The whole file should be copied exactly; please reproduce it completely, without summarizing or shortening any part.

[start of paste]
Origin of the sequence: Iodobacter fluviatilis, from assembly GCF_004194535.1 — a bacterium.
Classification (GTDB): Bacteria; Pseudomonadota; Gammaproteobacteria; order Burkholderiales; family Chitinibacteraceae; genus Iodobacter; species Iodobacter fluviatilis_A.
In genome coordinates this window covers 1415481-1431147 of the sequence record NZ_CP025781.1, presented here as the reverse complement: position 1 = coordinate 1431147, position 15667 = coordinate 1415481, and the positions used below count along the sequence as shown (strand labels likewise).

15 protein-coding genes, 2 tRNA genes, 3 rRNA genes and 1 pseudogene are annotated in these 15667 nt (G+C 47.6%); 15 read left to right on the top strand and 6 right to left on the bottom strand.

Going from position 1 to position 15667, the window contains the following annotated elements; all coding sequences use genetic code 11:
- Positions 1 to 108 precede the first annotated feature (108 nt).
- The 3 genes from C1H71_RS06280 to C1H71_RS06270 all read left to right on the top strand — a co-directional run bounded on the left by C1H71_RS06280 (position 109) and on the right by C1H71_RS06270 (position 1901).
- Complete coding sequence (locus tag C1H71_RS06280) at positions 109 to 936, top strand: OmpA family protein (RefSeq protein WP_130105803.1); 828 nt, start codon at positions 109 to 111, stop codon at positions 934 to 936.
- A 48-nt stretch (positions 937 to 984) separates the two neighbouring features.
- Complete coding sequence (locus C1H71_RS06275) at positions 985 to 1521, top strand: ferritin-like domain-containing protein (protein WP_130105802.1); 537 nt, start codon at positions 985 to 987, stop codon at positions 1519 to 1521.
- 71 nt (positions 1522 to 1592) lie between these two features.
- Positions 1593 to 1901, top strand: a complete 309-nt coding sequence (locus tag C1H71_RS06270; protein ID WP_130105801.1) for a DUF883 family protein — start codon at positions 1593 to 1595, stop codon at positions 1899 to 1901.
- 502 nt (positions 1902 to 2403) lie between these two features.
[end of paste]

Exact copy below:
Origin of the sequence: Iodobacter fluviatilis, from assembly GCF_004194535.1 — a bacterium.
Classification (GTDB): Bacteria; Pseudomonadota; Gammaproteobacteria; order Burkholderiales; family Chitinibacteraceae; genus Iodobacter; species Iodobacter fluviatilis_A.
In genome coordinates this window covers 1415481-1431147 of the sequence record NZ_CP025781.1, presented here as the reverse complement: position 1 = coordinate 1431147, position 15667 = coordinate 1415481, and the positions used below count along the sequence as shown (strand labels likewise).

15 protein-coding genes, 2 tRNA genes, 3 rRNA genes and 1 pseudogene are annotated in these 15667 nt (G+C 47.6%); 15 read left to right on the top strand and 6 right to left on the bottom strand.

Going from position 1 to position 15667, the window contains the following annotated elements; all coding sequences use genetic code 11:
- Positions 1 to 108 precede the first annotated feature (108 nt).
- The 3 genes from C1H71_RS06280 to C1H71_RS06270 all read left to right on the top strand — a co-directional run bounded on the left by C1H71_RS06280 (position 109) and on the right by C1H71_RS06270 (position 1901).
- Complete coding sequence (locus tag C1H71_RS06280) at positions 109 to 936, top strand: OmpA family protein (RefSeq protein WP_130105803.1); 828 nt, start codon at positions 109 to 111, stop codon at positions 934 to 936.
- A 48-nt stretch (positions 937 to 984) separates the two neighbouring features.
- Complete coding sequence (locus C1H71_RS06275) at positions 985 to 1521, top strand: ferritin-like domain-containing protein (protein WP_130105802.1); 537 nt, start codon at positions 985 to 987, stop codon at positions 1519 to 1521.
- 71 nt (positions 1522 to 1592) lie between these two features.
- Positions 1593 to 1901, top strand: a complete 309-nt coding sequence (locus tag C1H71_RS06270; protein ID WP_130105801.1) for a DUF883 family protein — start codon at positions 1593 to 1595, stop codon at positions 1899 to 1901.
- 502 nt (positions 1902 to 2403) lie between these two features.